Morhaime at BlizzCon 2007
|Born||November 3, 1967|
|Alma mater||University of California, Los Angeles (BE)|
|Known for||Co-founding Blizzard Entertainment|
|Awards||AIAS Hall of Fame Award (2001)|
Michael "Mike" Morhaime (born November 3, 1967) is a co-founder and the former president of Blizzard Entertainment (founded in 1991 as Silicon & Synapse), a video game developer located in Irvine, California, owned by Activision Blizzard. Morhaime served as President of Blizzard Entertainment, Inc., a subsidiary of Activision Blizzard, Inc. He served on the Vivendi Games executive committee since January 1999, when Blizzard Entertainment, Inc. became a subsidiary of Vivendi Games. He graduated from Granada Hills High School in 1985. He is also an alumnus of Triangle Fraternity and received his bachelor's degree in Electrical Engineering in 1990 from UCLA. He is a member of ETC, a metal band formed of and by Blizzard Employees, where he plays bass guitar.
In sixth grade, Morhaime, along with his brother and sister, purchased a video game console called the Bally Professional Arcade, first released in 1978. Morhaime discovered that the console was programmable and he figured out how to write simple games on it, building off of example programming code he found in a gaming newsletter. As an electrical engineering student at UCLA, Morhaime focused more on hardware than on software. "I procrastinated a lot," he admitted. Things changed after he got an internship at a San Jose microchip company. In his internship, he learned about circuit design, and when he returned to school he was ahead of his computer architecture class. "I used to be the guy that sat in the back," he said. But after his stint in Silicon Valley, he said, "I started sitting up front." It was in that time period that Morhaime met the two other people with whom he would create Silicon & Synapse, the company that would be renamed later as Blizzard. The initial founders - Morhaime, Allen Adham and Frank Pearce - rented a small office in Irvine, California, where the proximity to other companies was hoped to be advantageous to them.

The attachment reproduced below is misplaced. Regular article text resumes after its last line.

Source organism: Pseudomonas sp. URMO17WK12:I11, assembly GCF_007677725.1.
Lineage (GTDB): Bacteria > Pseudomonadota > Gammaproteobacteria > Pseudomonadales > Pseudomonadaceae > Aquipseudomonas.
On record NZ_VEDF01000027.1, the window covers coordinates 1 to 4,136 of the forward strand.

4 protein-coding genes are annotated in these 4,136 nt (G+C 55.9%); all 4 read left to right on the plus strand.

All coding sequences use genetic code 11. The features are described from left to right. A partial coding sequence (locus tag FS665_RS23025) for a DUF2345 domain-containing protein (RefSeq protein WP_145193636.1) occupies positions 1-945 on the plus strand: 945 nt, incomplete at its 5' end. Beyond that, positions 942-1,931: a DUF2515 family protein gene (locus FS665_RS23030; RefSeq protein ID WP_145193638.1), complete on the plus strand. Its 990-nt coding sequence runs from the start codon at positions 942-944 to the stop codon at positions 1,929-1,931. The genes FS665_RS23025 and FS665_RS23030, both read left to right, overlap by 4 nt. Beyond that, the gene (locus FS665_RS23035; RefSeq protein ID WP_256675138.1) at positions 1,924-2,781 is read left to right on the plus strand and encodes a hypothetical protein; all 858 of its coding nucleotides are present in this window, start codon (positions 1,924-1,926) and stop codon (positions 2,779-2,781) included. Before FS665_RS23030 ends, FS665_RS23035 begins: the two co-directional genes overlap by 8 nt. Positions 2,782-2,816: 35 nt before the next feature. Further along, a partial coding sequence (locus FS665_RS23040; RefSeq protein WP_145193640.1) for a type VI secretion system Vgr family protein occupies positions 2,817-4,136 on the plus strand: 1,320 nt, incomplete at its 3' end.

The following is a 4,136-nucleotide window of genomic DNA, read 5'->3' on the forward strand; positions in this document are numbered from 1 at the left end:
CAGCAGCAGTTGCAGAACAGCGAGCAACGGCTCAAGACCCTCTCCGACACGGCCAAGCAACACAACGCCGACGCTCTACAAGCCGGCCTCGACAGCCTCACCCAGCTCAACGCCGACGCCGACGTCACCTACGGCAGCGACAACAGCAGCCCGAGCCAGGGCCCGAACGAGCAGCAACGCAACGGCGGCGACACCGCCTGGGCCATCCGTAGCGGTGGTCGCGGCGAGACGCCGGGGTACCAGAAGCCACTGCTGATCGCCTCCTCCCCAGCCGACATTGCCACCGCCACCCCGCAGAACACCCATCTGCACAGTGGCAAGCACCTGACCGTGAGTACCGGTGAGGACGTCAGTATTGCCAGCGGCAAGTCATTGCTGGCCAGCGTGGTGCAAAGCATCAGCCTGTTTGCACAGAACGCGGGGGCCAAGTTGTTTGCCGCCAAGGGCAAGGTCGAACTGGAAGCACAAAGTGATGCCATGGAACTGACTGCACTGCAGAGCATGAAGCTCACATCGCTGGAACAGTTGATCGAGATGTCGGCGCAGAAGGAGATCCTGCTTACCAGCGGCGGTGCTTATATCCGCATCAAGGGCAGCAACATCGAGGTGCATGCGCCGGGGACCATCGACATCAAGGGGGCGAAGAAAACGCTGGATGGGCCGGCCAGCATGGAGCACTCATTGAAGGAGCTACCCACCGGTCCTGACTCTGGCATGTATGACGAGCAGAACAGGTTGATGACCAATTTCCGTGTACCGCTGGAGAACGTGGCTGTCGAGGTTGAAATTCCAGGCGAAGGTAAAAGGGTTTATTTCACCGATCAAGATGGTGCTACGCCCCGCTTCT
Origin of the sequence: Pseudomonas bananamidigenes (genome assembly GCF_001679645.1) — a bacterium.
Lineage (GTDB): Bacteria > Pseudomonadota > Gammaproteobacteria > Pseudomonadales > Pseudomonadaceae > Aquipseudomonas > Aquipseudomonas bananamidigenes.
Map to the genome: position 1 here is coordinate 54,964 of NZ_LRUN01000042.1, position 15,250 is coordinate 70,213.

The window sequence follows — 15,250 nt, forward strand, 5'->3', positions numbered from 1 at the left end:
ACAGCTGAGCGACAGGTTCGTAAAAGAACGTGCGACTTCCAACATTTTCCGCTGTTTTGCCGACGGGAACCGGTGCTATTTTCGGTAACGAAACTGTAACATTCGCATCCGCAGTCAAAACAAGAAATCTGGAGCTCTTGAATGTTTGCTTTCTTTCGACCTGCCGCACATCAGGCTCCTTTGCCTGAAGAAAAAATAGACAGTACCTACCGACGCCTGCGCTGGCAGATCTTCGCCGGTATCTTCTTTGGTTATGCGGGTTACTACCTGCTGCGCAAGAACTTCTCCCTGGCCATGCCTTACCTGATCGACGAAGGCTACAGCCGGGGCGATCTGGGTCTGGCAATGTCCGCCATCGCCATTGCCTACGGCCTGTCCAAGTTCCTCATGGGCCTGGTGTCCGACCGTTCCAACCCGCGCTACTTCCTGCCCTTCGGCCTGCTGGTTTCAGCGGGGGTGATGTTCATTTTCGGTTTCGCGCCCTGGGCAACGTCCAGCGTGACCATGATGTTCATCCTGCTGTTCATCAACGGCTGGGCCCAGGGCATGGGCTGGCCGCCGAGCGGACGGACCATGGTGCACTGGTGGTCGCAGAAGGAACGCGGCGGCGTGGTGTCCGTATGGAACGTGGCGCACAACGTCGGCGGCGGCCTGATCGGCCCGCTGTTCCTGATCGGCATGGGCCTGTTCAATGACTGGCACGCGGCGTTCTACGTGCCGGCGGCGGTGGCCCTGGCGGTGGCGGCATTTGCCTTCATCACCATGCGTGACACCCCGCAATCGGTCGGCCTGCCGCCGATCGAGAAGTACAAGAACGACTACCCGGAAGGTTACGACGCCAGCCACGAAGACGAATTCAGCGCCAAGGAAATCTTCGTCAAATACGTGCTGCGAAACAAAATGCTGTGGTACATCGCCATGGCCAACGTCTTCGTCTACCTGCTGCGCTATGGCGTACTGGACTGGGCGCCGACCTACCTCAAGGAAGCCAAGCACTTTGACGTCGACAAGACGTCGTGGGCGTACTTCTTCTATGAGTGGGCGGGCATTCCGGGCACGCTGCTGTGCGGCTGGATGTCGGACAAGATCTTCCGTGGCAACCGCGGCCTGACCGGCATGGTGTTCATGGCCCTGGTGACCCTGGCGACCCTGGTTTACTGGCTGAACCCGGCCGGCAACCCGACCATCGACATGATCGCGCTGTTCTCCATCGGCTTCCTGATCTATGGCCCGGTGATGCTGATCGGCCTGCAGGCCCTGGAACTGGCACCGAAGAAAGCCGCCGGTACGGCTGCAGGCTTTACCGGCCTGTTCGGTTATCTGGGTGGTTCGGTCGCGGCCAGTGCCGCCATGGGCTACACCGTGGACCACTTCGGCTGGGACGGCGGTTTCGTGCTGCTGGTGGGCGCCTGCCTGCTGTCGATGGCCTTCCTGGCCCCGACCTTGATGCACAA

In 1995, Blizzard released Warcraft II, its first number one selling game. "It's probably the game that put Blizzard on the map," Morhaime said. Besides its large number of sales, "it was the first game you could play over the Internet with a good experience", which was a novelty at the time, as well as being a defining selling point for its later titles. Blizzard's greatest success came with a hard but not unwelcome lesson. In planning for the release of World of Warcraft (WoW) in late 2004, Morhaime thought that the market for the much larger and more interactive new game -the first in their history to require players to pay a monthly subscription fee- would grow slowly and would be an unpopular surprise to the gaming community. "We felt it was very likely the fee would be a deterrent for people, and that WoW would not sell as quickly as some of our previous games," he said. All of Blizzard's production and marketing decisions were based on that assumption. To Blizzard's surprise (and very shortly later, terror) WoW sold extremely quickly, leaving the underprepared Blizzard unable to keep merchants supplied with the game for a short time. "For the whole first year, we scrambled to keep up with demand," he said. "It probably took years off of our lives." World of Warcraft had approximately 11 million subscribers as of 2010.
On October 3, 2018, Morhaime announced he was stepping down as the company president and CEO, but will still remain an advisor to the company. Morhaime was replaced by J. Allen Brack, the executive producer on World of Warcraft.
Honors and awards
In 2008, Morhaime was honored at the 59th Annual Technology & Engineering Emmy Awards for Blizzard’s creation of World of Warcraft. Along with Don Daglow of Stormfront Studios and John Carmack of id Software, Morhaime is one of only three designers or producers to accept awards at the Technology & Engineering Emmy Awards and at the Academy of Interactive Arts & Sciences Interactive Achievement Awards. Morhaime received the national Ernst & Young Entrepreneur of the Year Award in the Technology category in 2012. In 2015 Morhaime received the IGDA (International Game Developers Association) Game Innovation Spotlight Award. Morhaime plays poker and reached second place in edition 2006 of DICE's Celebrity Poker Tournament. In the last round, he faced Scott Fischman and Perry Friedman (World Series of Poker professionals), and Ray Muzyka, co-founder and CEO of video game developer BioWare. After a 45-minute game, Muzyka won, and Morhaime placed second overall in the tournament. In 2008, Morhaime was inducted into the Academy of Interactive Arts and Sciences' Hall of Fame. In 2012, Morhaime made a cameo appearance on The Guild, a web series about the lives of a gamers' online experiences with an MMORPG that draws references to World of Warcraft.
In 2012, Morhaime made a cameo appearance on The Guild, a web series about the lives of a gamers' online experiences with an MMORPG that draws references to World of Warcraft. He is known for his work with the gaming community, but also worked on Warcraft: The Beginning,
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